viewDidLoadmethod as follows:
Projectin the realm database that is satisfied by our filter, which in this case is any project that belongs to the currently logged in user.
viewDidLoadmethod. This method sets up the view controller just after it is initialized. We will add more setup instructions shortly, but for now, let's just create a button handler that will add a logout button. This will allow us to test authentication and ensure that we can connect and log in to our Realm Cloud instance. Once this is ready we can add the rest of the support for adding and managing Projects and ToDo items.
logoutbutton to log out. You can repeat this and create as many accounts on your Realm Cloud instance as you like.
viewDidLoadmethod of ProjectsViewController.swift, add the following subscription:
projectsinstance variable either before this subscription executes or immediately after, the variable would not contain any data. So we will add a subscription notification to alert our app when the synchronization is complete, and we will add a results notification to tell us about the changes that are made.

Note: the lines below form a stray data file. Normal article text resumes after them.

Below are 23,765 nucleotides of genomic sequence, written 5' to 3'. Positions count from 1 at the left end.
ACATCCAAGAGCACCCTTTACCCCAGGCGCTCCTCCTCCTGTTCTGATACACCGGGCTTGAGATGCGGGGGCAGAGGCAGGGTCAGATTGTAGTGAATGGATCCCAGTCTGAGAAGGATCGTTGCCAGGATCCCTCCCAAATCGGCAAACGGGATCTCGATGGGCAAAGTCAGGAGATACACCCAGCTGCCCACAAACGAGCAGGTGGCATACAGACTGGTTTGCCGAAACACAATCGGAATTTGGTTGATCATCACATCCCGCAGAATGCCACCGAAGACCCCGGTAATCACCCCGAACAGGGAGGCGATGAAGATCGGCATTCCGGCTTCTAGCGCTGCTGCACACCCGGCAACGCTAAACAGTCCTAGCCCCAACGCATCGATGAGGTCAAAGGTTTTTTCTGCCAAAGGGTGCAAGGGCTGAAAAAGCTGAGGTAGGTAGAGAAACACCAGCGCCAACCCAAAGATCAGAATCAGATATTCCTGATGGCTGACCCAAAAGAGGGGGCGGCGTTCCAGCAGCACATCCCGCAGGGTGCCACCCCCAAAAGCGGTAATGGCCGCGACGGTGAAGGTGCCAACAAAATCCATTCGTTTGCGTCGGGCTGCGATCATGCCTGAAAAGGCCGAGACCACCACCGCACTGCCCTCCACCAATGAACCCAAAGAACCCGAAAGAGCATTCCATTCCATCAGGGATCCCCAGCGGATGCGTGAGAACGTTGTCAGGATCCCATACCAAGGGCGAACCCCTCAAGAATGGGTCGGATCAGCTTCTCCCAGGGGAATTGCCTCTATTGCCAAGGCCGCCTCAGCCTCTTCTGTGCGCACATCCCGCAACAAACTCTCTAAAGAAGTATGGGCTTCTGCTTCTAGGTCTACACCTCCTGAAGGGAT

AtivityIndicator. On line 14 we register a subscription notification. When the state of that subscription is
.completewe remove the
ActivityIndicatorbecause our data is synced and ready. To access this data we have registered a results notification on
projects. Any time we receive new data or edit data, we update a
UITableView, which we will implement in the next step.
changesobject is filled with fine-grained notifications about which Items were changed, including the indexes of insertions, deletions, modifications, etc.
UITableViewinstance which rows to change with the
endUpdatesmethods. Now any modifications to the
Projectobjects will trigger animations appropriately.
notificationToken. So long as the
notificationTokenexists -- which will be whenever the ProjectsViewController is on-screen -- then the observe handler will consistently be called.
deinitfor the UIViewController is a convenient place to add